Total revenues for the group totalled £136.5 million, up 55% on a year earlier, with UK revenues up by 21% to £90.1 million. However, operating losses of £52.3 million, mainly driven by investment in its US and Australian businesses, took focus away from any positivity in the annual results.
As such, the group took the opportunity to formally announce its withdrawal from the US market following a review started in May, just weeks after giving notice of plans to pull out of Australia as well.
The company has found it difficult to crack the US in particular and says opting to withdraw from both markets will allow it to “significantly reduce cash burn going forward”.
Chief executive Vic Darvey commented: "We have taken the difficult decisions to exit our businesses in both Australia and the US as it is very important that we now focus our resources on the UK and Canada, where we have a strong established presence and where there are significant opportunities to grow market share and deliver profitable growth for shareholders."
Back to basics
Investors growing impatient with costs and lead times linked to international expansion might just welcome today’s news. While initial growth into Canada has proved fruitful, the UK business has been propping up the US and Australian arms since they launched, even notching up a £5.3 million profit on its own in the year to 30 April 2019.
The group also claims to have 76% of the online estate agency market, completing on over £10 billion of UK property since last year, with average revenue per instruction at £1,243, up by 6%. All the more frustrating for investors who have seen this progression wiped out by new markets.
Regrouping around core business channels might be a sensible move - akin to investors running their winners and cutting their losers. It can be hard to exit stage left, having sunk time, energy and money into new ventures but Purplebricks has been pragmatic in getting back to its core growth strategy with the resources it has to hand. Without doubt, this means its technology-led proposition.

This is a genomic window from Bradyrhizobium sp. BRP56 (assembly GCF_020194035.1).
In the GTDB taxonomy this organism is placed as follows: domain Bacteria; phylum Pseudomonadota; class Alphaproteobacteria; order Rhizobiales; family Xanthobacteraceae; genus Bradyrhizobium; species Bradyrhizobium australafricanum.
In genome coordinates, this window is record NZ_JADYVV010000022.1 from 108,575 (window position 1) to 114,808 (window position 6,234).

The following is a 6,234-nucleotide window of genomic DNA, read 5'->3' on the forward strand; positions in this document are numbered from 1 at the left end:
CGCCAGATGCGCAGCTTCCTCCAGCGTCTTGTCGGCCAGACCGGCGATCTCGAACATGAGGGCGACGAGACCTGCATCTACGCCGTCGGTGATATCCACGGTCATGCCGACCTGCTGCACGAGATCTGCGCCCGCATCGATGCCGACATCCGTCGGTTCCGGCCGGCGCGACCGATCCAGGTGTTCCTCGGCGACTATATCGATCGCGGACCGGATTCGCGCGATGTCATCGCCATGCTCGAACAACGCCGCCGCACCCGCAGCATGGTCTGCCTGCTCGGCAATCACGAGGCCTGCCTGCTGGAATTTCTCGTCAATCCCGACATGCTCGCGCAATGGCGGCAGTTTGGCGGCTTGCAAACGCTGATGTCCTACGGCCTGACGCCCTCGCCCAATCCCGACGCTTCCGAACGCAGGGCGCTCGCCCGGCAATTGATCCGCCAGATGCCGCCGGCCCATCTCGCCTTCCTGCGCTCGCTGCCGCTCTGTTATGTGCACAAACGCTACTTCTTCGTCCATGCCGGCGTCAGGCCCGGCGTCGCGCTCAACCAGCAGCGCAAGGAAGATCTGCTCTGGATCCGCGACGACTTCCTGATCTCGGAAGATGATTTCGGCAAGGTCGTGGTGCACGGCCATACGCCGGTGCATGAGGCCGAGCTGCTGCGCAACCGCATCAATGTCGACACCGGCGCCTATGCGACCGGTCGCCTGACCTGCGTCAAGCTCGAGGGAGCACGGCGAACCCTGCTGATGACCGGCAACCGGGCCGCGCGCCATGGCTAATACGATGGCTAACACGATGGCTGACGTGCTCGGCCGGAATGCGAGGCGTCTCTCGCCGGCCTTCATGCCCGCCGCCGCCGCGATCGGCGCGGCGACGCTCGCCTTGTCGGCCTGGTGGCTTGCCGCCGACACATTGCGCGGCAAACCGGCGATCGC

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The group admitted its expansion efforts had been distracting and had stretched its product and technology teams “to the limit”. With this side of the business being the main selling point of the proposition, investors have been rightfully worried that the firm’s eyes have been bigger than its belly in terms of expansion plans. The market has clearly seen the effects of this, sending shares tumbling over the past year in particular.
Investors will be hoping to regain the momentum that saw huge growth for the firm in the first half of 2017, and with plans to fully exit the US and Australia by the end of 2019, will be looking to see how renewed efforts on the UK manifest themselves on the balance sheet.
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